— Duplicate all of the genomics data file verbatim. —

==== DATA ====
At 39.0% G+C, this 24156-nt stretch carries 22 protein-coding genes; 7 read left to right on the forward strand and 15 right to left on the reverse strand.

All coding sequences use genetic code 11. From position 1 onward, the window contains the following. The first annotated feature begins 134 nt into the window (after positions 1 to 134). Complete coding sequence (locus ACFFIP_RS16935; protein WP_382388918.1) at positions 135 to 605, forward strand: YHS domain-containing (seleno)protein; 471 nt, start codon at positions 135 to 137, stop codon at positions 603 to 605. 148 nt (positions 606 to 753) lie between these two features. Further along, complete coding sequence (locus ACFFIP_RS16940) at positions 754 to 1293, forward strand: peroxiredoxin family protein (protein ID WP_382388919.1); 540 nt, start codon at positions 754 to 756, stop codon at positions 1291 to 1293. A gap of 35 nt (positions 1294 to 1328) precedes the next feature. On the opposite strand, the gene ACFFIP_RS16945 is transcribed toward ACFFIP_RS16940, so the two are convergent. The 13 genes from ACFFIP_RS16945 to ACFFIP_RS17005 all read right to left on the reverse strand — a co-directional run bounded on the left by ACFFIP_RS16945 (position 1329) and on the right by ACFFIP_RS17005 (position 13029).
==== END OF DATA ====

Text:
At 39.0% G+C, this 24156-nt stretch carries 22 protein-coding genes; 7 read left to right on the forward strand and 15 right to left on the reverse strand.

All coding sequences use genetic code 11. From position 1 onward, the window contains the following. The first annotated feature begins 134 nt into the window (after positions 1 to 134). Complete coding sequence (locus ACFFIP_RS16935; protein WP_382388918.1) at positions 135 to 605, forward strand: YHS domain-containing (seleno)protein; 471 nt, start codon at positions 135 to 137, stop codon at positions 603 to 605. 148 nt (positions 606 to 753) lie between these two features. Further along, complete coding sequence (locus ACFFIP_RS16940) at positions 754 to 1293, forward strand: peroxiredoxin family protein (protein ID WP_382388919.1); 540 nt, start codon at positions 754 to 756, stop codon at positions 1291 to 1293. A gap of 35 nt (positions 1294 to 1328) precedes the next feature. On the opposite strand, the gene ACFFIP_RS16945 is transcribed toward ACFFIP_RS16940, so the two are convergent. The 13 genes from ACFFIP_RS16945 to ACFFIP_RS17005 all read right to left on the reverse strand — a co-directional run bounded on the left by ACFFIP_RS16945 (position 1329) and on the right by ACFFIP_RS17005 (position 13029).